One quirky thing to know about tomato sauce:
In Australian slang, tomato sauce is a dead horse. (Oh, the things I learn on the Internet!) I don't know why, since tomatoes and horses don't seem to have much to do with one another, so I hope one of you can fill in the blank. In my New England pantry, tomato sauce, either home-canned or store-bought, is a staple; it's the consistency of baby food, with the concentrated essence of tomato flavor. You can make it, or buy it, with onions and garlic and herbs, but I love plain tomato sauce for its versatility.
Continue reading "Tomato sauce (Recipe: turkey or chicken picadillo empanadas)" »
A charming thing to know about maple syrup:
According to Native American legend, one morning an Iroquois chief pulled his tomahawk from a tree where he'd thrown it the night before. The weather had turned warm, and from the gash in the tree, sap flowed into a wooden bowl that happened to be sitting on the ground. A woman found the bowl of clear liquid; thinking it was water, she used it to prepare the day's meal. As the bowl cooked all day, the sap thickened and turned to syrup. The chief returned, and the woman served the sweet-flavored meal she had cooked. He loved it (who wouldn't?), and that was how maple syrup became a mainstay of Native American cuisine. How, when and where it paired up with pancakes is something I still need to find out.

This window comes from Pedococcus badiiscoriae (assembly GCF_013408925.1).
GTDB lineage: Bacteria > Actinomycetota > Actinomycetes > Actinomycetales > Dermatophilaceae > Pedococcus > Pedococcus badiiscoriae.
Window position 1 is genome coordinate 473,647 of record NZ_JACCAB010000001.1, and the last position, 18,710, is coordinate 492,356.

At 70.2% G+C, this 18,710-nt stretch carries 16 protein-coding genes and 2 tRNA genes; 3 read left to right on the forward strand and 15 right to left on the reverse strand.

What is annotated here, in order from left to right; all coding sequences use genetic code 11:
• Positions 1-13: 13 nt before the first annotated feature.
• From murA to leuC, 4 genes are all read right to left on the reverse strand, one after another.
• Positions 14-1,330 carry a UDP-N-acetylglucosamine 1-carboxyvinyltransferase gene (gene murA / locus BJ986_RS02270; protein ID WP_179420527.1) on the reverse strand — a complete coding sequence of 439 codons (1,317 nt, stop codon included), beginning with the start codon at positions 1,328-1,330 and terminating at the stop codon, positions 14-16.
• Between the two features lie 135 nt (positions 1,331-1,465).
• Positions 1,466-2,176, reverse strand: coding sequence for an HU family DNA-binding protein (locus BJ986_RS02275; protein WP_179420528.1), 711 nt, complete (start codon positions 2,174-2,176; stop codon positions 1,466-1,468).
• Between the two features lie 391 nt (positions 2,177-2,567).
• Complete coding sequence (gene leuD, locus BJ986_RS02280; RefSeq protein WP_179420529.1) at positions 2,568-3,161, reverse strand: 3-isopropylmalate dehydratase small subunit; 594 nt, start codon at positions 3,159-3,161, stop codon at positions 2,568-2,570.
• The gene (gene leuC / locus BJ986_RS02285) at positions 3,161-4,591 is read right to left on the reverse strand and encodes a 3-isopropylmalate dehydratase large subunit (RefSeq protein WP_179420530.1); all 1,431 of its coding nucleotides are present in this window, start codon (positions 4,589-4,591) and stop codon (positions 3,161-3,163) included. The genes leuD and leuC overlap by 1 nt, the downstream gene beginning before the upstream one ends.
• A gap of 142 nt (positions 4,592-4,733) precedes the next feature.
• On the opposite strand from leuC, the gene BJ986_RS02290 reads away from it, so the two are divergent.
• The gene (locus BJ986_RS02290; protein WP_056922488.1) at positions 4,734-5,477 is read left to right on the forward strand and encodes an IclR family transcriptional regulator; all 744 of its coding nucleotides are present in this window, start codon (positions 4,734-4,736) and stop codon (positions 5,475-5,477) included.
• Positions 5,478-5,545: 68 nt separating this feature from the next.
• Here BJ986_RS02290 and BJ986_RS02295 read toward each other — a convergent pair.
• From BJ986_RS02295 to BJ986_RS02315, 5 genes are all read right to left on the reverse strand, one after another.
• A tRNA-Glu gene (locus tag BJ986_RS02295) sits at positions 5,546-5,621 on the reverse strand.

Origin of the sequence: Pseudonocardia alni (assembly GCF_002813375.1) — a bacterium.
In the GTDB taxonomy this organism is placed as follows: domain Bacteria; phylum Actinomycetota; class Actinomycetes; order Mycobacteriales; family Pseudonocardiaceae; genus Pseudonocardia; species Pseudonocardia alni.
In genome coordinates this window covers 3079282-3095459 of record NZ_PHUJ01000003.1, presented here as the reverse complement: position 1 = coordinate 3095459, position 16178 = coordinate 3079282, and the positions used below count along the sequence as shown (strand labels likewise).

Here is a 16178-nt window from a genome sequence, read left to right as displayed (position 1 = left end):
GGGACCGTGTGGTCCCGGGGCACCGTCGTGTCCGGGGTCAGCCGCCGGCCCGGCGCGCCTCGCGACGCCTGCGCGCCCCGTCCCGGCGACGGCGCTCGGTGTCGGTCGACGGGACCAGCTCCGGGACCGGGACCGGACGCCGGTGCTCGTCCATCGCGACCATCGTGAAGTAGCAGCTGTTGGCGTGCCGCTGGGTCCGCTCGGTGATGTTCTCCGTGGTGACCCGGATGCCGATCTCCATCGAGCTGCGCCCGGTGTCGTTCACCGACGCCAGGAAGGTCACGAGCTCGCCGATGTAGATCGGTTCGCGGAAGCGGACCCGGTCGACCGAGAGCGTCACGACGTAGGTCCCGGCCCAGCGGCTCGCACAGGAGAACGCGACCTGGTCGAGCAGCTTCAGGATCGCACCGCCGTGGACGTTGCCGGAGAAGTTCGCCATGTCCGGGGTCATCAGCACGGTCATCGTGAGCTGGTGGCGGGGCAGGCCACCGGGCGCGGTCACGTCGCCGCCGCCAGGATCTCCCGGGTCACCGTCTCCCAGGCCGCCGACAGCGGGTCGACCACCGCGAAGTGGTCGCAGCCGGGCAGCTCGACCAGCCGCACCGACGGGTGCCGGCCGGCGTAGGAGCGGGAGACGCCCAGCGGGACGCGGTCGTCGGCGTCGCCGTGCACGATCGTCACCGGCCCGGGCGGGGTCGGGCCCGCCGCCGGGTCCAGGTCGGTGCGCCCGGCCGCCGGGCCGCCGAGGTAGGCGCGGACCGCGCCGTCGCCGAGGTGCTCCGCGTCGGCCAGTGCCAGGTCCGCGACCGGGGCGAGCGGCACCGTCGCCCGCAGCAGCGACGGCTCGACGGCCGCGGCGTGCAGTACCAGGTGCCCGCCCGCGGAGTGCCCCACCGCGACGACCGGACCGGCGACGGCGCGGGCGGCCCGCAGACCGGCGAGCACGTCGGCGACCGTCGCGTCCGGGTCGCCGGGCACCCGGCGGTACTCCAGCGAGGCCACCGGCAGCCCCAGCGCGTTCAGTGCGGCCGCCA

Continue reading "Maple syrup (Recipe: spinach salad with glazed beets and blue cheese)" »
A reassuring thing to know about beef broth:
Store-bought beef broth is pretty good stuff, and that's great to know, because to make your own beef stock, you really have to commit an entire day of your life. Is there a difference between broth and stock? Actually, yes. Broth is made by simmering water with meat and/or vegetables; stock is made by simmering water with bones and vegetables. A really good umami-heavy beef broth starts with bones, browned in the oven along with root vegetables, then simmered for hours and strained and reduced and strained again. The gelatin in the bones gives stock a richer flavor, but in most cases, you can use broth and stock interchangeably. If you're using store-bought, taste before you add salt to the dish.
Continue reading "Beef broth (Recipe: seven-spice udon noodle soup)" »
An amazing thing to know about cornmeal:
Cornmeal can be anything you want it to be -- and how many times in life do we wish we could make something, or someone, be exactly what we want it to be? Cornmeal obliges. It can be smooth or coarse, thick or thin, yellow or white or blue or red. It can be soft, like porridge. It can be firm enough to cut into circles or stars or elephants, if you want to eat elephants. A sprinkling of cornmeal can slide a pizza into the oven, or coat baked chicken with a delicate crust, or transform into the cornbread that's just perfect with barbecue.
Continue reading "Cornmeal (Recipe: polenta with wild mushroom ragout)" »